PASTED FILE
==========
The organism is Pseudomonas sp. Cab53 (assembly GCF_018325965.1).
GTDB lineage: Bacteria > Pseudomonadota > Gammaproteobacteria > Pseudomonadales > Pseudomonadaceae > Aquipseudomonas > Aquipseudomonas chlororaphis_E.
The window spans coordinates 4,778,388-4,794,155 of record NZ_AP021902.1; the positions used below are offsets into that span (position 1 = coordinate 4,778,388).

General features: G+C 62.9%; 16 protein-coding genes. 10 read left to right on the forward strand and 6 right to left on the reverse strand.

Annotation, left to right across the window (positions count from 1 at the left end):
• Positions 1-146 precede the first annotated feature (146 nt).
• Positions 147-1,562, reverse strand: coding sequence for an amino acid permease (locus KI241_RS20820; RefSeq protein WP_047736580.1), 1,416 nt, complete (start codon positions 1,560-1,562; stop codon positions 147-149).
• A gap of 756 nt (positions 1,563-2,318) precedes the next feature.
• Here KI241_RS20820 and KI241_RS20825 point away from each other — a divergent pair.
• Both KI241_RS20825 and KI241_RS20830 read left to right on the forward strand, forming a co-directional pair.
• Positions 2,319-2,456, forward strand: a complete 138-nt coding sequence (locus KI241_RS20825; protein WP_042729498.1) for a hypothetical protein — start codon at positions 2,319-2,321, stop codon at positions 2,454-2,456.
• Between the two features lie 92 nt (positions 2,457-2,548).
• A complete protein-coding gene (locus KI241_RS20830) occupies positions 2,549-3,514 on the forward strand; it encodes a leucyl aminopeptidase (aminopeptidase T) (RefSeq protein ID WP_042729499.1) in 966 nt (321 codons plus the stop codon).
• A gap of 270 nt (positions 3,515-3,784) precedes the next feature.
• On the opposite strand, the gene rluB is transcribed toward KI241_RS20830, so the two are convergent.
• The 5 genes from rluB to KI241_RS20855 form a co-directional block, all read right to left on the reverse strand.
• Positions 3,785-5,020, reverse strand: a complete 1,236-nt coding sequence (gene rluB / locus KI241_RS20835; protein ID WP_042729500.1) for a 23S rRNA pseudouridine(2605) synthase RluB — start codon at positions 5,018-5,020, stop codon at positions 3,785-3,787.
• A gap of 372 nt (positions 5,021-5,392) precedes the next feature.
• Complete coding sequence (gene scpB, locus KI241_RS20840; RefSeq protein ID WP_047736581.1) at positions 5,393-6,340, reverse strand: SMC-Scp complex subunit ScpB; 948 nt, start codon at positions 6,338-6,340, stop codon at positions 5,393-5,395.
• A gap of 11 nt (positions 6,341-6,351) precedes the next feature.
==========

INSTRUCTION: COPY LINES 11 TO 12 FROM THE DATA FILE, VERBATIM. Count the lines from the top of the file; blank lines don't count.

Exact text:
• Positions 2,319-2,456, forward strand: a complete 138-nt coding sequence (locus KI241_RS20825; protein WP_042729498.1) for a hypothetical protein — start codon at positions 2,319-2,321, stop codon at positions 2,454-2,456.
• Between the two features lie 92 nt (positions 2,457-2,548).